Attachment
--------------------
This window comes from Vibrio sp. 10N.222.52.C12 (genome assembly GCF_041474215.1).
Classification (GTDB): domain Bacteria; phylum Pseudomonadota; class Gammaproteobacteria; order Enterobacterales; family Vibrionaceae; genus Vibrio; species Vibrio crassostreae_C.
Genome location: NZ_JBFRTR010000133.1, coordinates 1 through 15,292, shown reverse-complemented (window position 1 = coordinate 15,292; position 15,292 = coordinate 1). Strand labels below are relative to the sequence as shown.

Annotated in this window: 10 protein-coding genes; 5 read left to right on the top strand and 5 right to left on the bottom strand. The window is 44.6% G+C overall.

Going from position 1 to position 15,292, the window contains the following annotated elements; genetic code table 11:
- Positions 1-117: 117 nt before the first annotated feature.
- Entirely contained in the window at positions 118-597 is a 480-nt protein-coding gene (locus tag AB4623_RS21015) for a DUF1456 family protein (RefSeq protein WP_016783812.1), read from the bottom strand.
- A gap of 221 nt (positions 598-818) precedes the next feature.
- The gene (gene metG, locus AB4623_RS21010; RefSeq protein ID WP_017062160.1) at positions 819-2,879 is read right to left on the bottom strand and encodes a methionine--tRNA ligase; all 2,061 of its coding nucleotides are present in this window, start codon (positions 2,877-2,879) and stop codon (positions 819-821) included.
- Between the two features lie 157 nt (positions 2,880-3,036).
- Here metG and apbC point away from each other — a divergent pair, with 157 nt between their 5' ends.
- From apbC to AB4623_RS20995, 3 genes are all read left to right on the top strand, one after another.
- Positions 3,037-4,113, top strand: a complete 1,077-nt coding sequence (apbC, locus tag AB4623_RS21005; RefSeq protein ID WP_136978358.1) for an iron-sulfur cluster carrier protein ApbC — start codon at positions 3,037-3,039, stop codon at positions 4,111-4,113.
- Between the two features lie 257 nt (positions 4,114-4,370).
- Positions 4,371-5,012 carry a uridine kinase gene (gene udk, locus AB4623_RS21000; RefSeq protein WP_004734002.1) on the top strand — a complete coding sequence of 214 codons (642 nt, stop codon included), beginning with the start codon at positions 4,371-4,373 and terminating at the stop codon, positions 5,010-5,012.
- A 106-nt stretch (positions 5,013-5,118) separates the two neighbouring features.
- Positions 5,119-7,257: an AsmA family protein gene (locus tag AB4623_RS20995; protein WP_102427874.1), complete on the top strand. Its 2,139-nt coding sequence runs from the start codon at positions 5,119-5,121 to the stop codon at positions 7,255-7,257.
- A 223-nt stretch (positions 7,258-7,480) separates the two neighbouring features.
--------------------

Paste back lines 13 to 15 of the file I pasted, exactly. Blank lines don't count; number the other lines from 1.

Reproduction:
- Positions 3,037-4,113, top strand: a complete 1,077-nt coding sequence (apbC, locus tag AB4623_RS21005; RefSeq protein ID WP_136978358.1) for an iron-sulfur cluster carrier protein ApbC — start codon at positions 3,037-3,039, stop codon at positions 4,111-4,113.
- Between the two features lie 257 nt (positions 4,114-4,370).
- Positions 4,371-5,012 carry a uridine kinase gene (gene udk, locus AB4623_RS21000; RefSeq protein WP_004734002.1) on the top strand — a complete coding sequence of 214 codons (642 nt, stop codon included), beginning with the start codon at positions 4,371-4,373 and terminating at the stop codon, positions 5,010-5,012.